CHICAGO, IL—-The average worker spends 40% of the day at their desk. Eighty percent of work is defined as “collaborative.” Forty-three percent of respondents in a survey indicate that less than 5% of their worksite include enclosed offices. More than 80% of workers spend their time engaged in collaborative work. So says JLL’s 2018 Occupancy Benchmarking Report.
What do all these stats ultimately mean? “In this new era, there is no one-size-fits-all flex approach, even within a single corporation,” says Ed Nolan, Managing Director and Workplace Strategy Practice Lead, JLL. “Options are key.”
The use of flex space is becoming just as much art as science, Nolan continues, with flexible spaces inspiring uses that trigger creativity and organically shape collaboration. This could mean employees working from home, a café, an outdoor park or a quiet lounge, kitchen, or conference room within the office. “For every business need, there is an ideal space at any given point in time,” he says.
This is one of the reasons why tracking workplace occupancy is so important. Without the proper tracking in place, it’s nearly impossible to make informed decisions about how much and what type of space is needed. According to the 2018 Occupancy Benchmarking Guide, most corporate space is underutilized 60% of the time and those empty desks represent a significant financial opportunity, given that real estate is typically the second- or third-largest item on a balance sheet. “For most companies, workplace flexibility means financial flexibility, bringing flexible lease terms and portfolio agility—both critical in today’s business climate,” Nolan tells GlobeSt.com.
A Recruiting Edge
In addition to the financial benefits, workplace flexibility gives companies a powerful talent recruitment and retention edge.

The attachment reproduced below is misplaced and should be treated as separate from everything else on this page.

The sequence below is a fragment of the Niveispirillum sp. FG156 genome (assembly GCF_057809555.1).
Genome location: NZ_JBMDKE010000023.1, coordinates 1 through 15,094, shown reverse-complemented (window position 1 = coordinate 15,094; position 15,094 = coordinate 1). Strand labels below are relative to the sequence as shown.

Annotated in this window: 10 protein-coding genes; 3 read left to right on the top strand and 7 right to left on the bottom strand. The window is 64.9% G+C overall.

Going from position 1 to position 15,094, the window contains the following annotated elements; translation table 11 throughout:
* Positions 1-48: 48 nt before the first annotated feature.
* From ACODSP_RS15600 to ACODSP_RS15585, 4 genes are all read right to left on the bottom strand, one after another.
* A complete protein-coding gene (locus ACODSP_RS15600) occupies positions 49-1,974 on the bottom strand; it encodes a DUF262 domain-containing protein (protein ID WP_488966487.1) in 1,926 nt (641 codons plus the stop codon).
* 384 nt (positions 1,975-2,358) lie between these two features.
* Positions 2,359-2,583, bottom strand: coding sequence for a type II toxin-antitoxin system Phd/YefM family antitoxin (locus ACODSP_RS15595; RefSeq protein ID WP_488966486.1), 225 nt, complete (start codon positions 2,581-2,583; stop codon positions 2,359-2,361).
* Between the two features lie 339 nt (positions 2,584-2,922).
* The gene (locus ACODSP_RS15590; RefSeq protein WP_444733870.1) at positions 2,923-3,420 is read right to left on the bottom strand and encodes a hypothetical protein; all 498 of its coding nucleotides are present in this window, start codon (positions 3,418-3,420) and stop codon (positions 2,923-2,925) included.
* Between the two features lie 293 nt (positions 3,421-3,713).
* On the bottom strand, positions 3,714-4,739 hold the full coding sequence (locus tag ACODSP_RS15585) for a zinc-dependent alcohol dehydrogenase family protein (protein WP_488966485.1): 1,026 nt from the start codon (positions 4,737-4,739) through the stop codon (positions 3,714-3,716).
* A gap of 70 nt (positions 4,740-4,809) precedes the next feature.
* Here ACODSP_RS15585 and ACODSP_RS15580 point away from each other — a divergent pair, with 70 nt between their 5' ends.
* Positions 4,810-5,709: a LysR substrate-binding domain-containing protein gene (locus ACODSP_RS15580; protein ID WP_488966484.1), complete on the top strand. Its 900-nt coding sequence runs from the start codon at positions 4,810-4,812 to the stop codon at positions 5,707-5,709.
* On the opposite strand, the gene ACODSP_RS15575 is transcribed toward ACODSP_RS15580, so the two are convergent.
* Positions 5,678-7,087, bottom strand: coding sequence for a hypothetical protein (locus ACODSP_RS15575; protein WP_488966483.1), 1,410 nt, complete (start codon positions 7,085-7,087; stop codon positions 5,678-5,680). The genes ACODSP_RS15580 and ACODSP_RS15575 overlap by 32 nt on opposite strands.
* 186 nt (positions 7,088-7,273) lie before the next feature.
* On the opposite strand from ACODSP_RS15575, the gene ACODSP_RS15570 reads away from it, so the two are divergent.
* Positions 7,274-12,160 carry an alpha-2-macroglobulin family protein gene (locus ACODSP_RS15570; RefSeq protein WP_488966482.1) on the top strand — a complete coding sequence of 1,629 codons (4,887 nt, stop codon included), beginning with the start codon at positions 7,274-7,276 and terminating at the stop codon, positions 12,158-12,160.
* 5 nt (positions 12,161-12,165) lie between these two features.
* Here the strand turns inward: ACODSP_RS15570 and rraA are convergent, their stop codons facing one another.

“The workforce has become more technologically confident and fluid, with many more telecommuters, freelancers and contractors who make up the gig economy,” Nolan says. “Companies have realized the need for flexible space arrangements to better manage this “liquid” workforce.”
In fact, more than half of companies JLL talked to in a recent survey have some form of mobility program in place, meaning employers are strategically promoting employee choice on where to work and more employees operate without any assigned space. “The changing workforce, combined with the digitization of enterprise work processes, has organizations looking for flexibility in where and how their people work so they can find and attract the best talent, whether they’re permanent employees, contractors or freelancers,” Nolan says. Organizations may also be looking to use short-term space that can incubate innovation, accommodate rapid growth or keep productivity high. Even firms in more traditional industries like law and banking are transforming their workspace to create more collaborative environments and support employee choice, he says.
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By Tanya Sterling | December 28, 2018 at 07:16 AM | GlobeSt.com